On the other hand, the Slave Bible emphatically includes those passages which stress a servant’s obligations to his master:

“Servants, be obedient to them that are your masters according to the flesh, with fear and trembling, in singleness of your heart, as unto Christ.” (Ephesians 6:5)

“But the seventh day is Sabbath of the LORD your God: you shall not do any work — you, your son or daughter, your male or female slave…” (Ex. 20:10)

“Exhort servants to be obedient unto their own masters, and to please them well in all things.” (Titus 2:9)

The $400 million nonsectarian Museum of the Bible in Washington, DC opened in 2017 and features more than 3,000 artifacts relating to the narrative, history, and impact of the Bible. (Courtesy/Museum of the Bible)

Many of the students at the historically black Fisk University are Christian and African-American. Holly Hamby, an associate professor at Fisk who teaches a class on the Bible as literature, said “it’s pretty emotional” for students who first encounter the Slave Bible.

“It’s very disruptive to their belief system,” she said. “It does lead them to question a lot but I also think it leads them to a powerful connection with the text… Very naturally, seeing the parts that were left out of the Bible that was given to a lot of their ancestors makes them concentrate more on those parts.”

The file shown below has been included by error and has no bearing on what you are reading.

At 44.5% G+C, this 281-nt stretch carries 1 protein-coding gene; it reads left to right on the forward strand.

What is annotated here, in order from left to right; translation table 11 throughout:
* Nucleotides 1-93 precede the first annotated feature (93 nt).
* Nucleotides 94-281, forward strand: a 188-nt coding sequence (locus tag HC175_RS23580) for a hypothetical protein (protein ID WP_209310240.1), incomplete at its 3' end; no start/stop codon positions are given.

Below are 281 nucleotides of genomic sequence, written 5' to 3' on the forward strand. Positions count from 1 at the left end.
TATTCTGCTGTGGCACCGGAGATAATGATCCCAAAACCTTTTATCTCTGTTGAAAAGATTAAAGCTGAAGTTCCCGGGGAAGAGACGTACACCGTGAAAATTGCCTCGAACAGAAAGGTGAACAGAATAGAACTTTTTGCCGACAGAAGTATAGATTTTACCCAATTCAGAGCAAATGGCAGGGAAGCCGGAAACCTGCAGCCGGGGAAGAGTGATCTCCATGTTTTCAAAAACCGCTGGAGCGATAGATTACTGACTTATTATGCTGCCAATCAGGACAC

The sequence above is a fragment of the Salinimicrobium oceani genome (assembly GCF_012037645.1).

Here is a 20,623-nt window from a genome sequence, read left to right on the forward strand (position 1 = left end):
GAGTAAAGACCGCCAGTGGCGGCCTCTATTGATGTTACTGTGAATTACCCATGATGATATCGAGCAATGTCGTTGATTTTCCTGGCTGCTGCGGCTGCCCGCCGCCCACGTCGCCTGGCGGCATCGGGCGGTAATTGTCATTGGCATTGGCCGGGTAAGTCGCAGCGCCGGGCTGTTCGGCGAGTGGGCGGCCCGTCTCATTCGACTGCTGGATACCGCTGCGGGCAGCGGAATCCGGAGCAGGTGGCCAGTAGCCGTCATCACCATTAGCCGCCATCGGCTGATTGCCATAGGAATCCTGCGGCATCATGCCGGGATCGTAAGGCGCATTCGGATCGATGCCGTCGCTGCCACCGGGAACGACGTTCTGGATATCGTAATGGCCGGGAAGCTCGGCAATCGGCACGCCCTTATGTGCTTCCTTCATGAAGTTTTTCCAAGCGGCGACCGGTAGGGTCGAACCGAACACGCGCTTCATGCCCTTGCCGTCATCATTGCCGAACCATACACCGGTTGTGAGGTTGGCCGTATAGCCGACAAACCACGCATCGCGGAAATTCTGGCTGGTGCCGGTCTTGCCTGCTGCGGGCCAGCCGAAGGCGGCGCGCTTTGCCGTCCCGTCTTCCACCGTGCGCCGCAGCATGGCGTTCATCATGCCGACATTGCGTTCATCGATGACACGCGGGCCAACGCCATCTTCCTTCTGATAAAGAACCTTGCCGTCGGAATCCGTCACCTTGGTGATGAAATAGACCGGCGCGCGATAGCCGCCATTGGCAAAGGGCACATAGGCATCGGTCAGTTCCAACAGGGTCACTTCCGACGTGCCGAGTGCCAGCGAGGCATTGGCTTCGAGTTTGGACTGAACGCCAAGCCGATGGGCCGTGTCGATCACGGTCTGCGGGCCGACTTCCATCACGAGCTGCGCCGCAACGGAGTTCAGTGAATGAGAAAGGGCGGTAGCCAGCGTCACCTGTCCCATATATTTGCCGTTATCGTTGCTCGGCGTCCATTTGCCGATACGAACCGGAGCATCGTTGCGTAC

Rena Opert, the Museum of the Bible’s director of exhibitions, told The Times of Israel, “The exhibit shows the power people think the Exodus story has.”

As a practicing Jew, Opert says she can’t imagine her tradition without Passover.

“In fact, we’re actually going to have a haggadah exhibit next year and I’ve been thinking about how we have an entire holiday completely dedicated to something that isn’t even in the Slave Bible,” Opert said.

“The Slave Bible: Let the Story Be Told,” is presented by the Museum of the Bible with the cooperation of Fisk University and the Center for the Study of African American Religious Life at the National Museum of African American History and Culture. The exhibit runs through August 31, 2019.